Jeffrey here, writing from Pawtucket, Rhode Island. Today, Memorial Day, Joey is silent.
Above you see an old image of the memorial arch in my native village. Among other inscriptions, it bears the names of locals who died in U.S. military service. World War 2 was the first war in which battle, not disease, caused most U.S. military deaths. That’s a big marble arch for a small town.
Why bother to remember these names? They’re just names. No one alive actually recalls most of the people named on that arch. The people themselves are or soon will be utterly forgotten, just like everyone else who ever lived or ever will live.
Remembering even the dead themselves – the actual dead, not just their names – does not help the dead. “Gone is gone,” my late Aunt Jean would say.
So let’s help the living if we can. Memories do good if they push us to act.
Abraham Lincoln understood this. In his Second Inaugural Address in 1865, Lincoln did not talk about “American exceptionalism” – he saw the Civil War as God’s punishment to North and South for establishing and perpetuating slavery. He called not for remembering the dead, but for caring for living veterans, and for veterans’ widows and orphans. At Gettysburg on November 19, 1863 – a memorial day that long predated Memorial Day – Lincoln did not thank the dead for their “service” – he focused on the living:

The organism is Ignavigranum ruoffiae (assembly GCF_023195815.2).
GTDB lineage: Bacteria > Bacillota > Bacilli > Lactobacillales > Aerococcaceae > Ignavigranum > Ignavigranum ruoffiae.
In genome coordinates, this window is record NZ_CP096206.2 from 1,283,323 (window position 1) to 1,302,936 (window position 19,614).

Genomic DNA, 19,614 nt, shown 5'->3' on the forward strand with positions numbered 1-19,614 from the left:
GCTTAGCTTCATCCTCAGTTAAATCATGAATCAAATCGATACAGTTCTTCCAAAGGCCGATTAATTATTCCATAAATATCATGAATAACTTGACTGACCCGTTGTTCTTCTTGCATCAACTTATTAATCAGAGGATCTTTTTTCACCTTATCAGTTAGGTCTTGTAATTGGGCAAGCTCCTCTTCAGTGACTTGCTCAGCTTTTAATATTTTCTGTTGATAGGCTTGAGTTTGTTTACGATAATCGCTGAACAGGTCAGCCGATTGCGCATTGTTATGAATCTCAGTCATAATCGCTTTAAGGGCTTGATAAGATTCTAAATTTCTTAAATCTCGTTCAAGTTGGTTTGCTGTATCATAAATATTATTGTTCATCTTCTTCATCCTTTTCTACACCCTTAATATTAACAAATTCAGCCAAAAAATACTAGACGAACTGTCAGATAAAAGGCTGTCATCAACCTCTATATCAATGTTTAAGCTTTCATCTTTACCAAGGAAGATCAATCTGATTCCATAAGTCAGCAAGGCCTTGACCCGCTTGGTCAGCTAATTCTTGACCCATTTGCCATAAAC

It is for us the living, rather, to be dedicated here to the unfinished work which they who fought here have thus far so nobly advanced. It is rather for us to be here dedicated to the great task remaining before us – that from these honored dead we take increased devotion to that cause for which they here gave the last full measure of devotion – that we here highly resolve that these dead shall not have died in vain – that this nation, under God, shall have a new birth of freedom, and that government of the people, by the people, for the people, shall not perish from the earth.
On this day of barbecues and shopping and (for most Americans) but a few moments of thinking about the military dead, maybe we should resolve to show the living our thanks by ending the use of our military as a tool for politicians’ ambitions. (You think this is harsh? Look up Major General Smedley Butler, USMC, whose 16 medals included two Medals of Honor. He wrote a book entitled, War is a Racket.) Maybe instead of thanking veterans for losing their limbs or their minds for causes they did not choose, and that hurt our country, we should apologize to our living veterans, give them and their families (as a right, from our government collective, not as a gift from private charities) everything they need to heal. Let us work to make military service, to borrow a phrase from the pro-choice movement, “safe, legal, and rare.”
We saw a lot today, and talked to many people. Some highlights: